In December 2022, a joint police task force violently arrested six forest defenders and charged them with “domestic terrorism”. Then, on 18 January 2023, Georgia State Police marched into the forest and killed a nonviolent forest defender, Manuel “Tortuguita” Terán. The circumstances of this police killing of a climate activist are highly suspicious, as no body camera footage is available and the police have refused to release the names of the officers involved. An independent autopsy has confirmed that police shot Tort thirteen times. Since then, over ten more individuals have been arrested and charged with domestic terrorism, despite the fact that they are only accused with trespassing.
Tort’s killing comes on the heels of the most lethal year on record for police killing civilians. It marks the first known killing of an environmental activist by police in the United States. As noted in The Nation, the policing of protests is “structurally skewed in favor of the police—and, according to multiple studies, systematically biased against Black Lives Matter and the political left.”
On 31 January 2023, the Mayor of Atlanta announced that the permits have been approved to begin destruction of the forest. Police are preparing to do another sweep against forest defenders. On 6 February, heavily armed police raided the forest to clear it out and escort accompanied construction workers—at the same time that Tortuguita’s family held a press conference demanding answers for their killing.
But Cop City is not an inevitability; organisers are clear that it can—and must—be stopped. They explain that the mayor can cancel the lease, and they urge City Council to pass an ordinance doing so. The contractors and the corporate backers could be compelled to pull out of the projects.
How to take action
In their book Rehearsals for Living, Robyn Maynard and Leanne Betasamosake Simpson write about living in ways we want the world to be, such as through mutual aid and relationality. Cop City is the antithesis to this. It is a space for cops to rehearse militarised oppression and violence.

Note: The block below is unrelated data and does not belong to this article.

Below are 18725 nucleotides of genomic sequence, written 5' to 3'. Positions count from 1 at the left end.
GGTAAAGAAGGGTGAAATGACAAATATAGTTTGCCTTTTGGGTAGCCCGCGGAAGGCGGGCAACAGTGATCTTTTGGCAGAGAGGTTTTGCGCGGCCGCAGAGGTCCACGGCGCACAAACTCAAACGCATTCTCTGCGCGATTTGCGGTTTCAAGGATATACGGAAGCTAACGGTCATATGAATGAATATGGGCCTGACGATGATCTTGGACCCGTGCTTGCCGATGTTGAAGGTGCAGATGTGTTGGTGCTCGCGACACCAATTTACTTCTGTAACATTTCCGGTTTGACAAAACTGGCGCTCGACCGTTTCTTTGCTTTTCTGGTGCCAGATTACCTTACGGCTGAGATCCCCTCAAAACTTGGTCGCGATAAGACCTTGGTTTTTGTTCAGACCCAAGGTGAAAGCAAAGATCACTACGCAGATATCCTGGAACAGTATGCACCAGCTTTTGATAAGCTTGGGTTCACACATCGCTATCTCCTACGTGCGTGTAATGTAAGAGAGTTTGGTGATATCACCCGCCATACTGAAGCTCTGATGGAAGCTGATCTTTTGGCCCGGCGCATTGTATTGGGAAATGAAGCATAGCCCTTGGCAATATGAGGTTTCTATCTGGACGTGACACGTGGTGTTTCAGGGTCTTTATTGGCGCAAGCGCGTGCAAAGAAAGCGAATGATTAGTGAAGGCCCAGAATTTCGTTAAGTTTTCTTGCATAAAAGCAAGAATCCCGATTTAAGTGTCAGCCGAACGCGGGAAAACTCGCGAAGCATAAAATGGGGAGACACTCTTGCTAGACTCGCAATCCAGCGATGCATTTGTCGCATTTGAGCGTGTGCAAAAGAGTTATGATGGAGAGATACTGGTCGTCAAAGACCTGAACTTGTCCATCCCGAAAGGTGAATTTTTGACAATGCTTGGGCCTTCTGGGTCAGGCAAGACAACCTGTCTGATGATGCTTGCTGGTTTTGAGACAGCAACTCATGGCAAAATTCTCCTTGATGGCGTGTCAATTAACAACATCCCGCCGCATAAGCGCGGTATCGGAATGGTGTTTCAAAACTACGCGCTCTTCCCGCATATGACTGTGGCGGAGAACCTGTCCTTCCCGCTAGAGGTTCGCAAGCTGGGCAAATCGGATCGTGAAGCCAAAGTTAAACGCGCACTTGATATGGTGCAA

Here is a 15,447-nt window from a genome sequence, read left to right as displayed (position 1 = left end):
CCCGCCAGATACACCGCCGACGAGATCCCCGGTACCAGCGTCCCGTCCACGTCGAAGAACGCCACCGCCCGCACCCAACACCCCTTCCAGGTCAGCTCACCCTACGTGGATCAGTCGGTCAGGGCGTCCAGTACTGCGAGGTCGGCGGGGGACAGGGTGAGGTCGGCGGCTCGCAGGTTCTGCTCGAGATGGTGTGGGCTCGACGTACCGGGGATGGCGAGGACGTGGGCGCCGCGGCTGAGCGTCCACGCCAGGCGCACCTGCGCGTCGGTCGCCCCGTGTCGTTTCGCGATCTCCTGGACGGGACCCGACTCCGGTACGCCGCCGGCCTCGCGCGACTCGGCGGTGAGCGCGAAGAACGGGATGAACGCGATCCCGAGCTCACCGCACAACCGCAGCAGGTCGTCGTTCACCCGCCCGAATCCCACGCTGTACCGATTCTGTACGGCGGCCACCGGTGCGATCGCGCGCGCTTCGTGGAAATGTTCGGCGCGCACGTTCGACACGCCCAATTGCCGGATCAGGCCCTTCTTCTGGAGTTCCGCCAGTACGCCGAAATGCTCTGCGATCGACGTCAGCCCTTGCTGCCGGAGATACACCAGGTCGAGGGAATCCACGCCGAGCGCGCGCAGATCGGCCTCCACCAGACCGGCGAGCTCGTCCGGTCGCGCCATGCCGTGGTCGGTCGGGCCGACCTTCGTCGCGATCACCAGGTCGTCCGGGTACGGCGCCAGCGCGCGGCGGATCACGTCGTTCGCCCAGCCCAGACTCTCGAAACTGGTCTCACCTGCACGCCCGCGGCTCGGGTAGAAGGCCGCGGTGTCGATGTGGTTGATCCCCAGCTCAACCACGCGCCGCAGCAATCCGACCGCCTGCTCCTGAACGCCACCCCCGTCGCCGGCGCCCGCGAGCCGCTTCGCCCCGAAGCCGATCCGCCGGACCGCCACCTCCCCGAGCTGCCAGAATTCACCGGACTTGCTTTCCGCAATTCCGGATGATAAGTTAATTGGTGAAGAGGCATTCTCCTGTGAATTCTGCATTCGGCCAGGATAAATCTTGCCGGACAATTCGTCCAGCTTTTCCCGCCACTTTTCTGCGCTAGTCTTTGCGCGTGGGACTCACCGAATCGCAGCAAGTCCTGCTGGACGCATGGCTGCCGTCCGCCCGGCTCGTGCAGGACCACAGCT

This will impact all our movements. Whether you are working on climate change, police violence, economic or social justice, racial justice, housing rights, disarmament and demilitarisation, etc., the training grounds at Cop City are meant to oppress you. Stopping Cop City is not just the responsibility of those living in Atlanta. All our struggles for a livable world are bound up in this struggle.
There are many ways to take action to Stop Cop City, including:
* Sign the Stop Cop City Solidarity Statement;
* Contact Mayor Dickens and the City Council and tell them to Stop Cop City and cancel the lease of forest land to the Atlanta Police Foundation;
* Contact Board Members of Atlanta Police Foundation and demand that they denounce Cop City and leave the APF Board;
* Contact the contractors and subcontractors working on Cop City and tell them to pull out of the project (there has been some success with this already, showing that it’s an extremely useful technique to stigmatise work on this facility);
* Donate to the Atlanta Solidarity Fund to help bail out arrested protesters and fund the legal effort to challenge the repression of this movement; and
* Organise or join an event for the Global Week of Solidarity from 19–26 February 2023.
Resources for more information
Kelly Hayes, “The Death of a Forest Defender at ‘Stop Cop City’,” Movement Memos: A Truthout Podcast, 26 January 2023
Hannah Riley and Micah Herskind, “Atlanta’s ‘Cop City’ Is Putting Policing Before the Climate,” Teen Vogue, 30 January 2023
Michah Herskind, “Cop City and the Prison Industrial Complex in Atlanta,” Mainline, 7 February 2022
This piece first appeared at WILPF.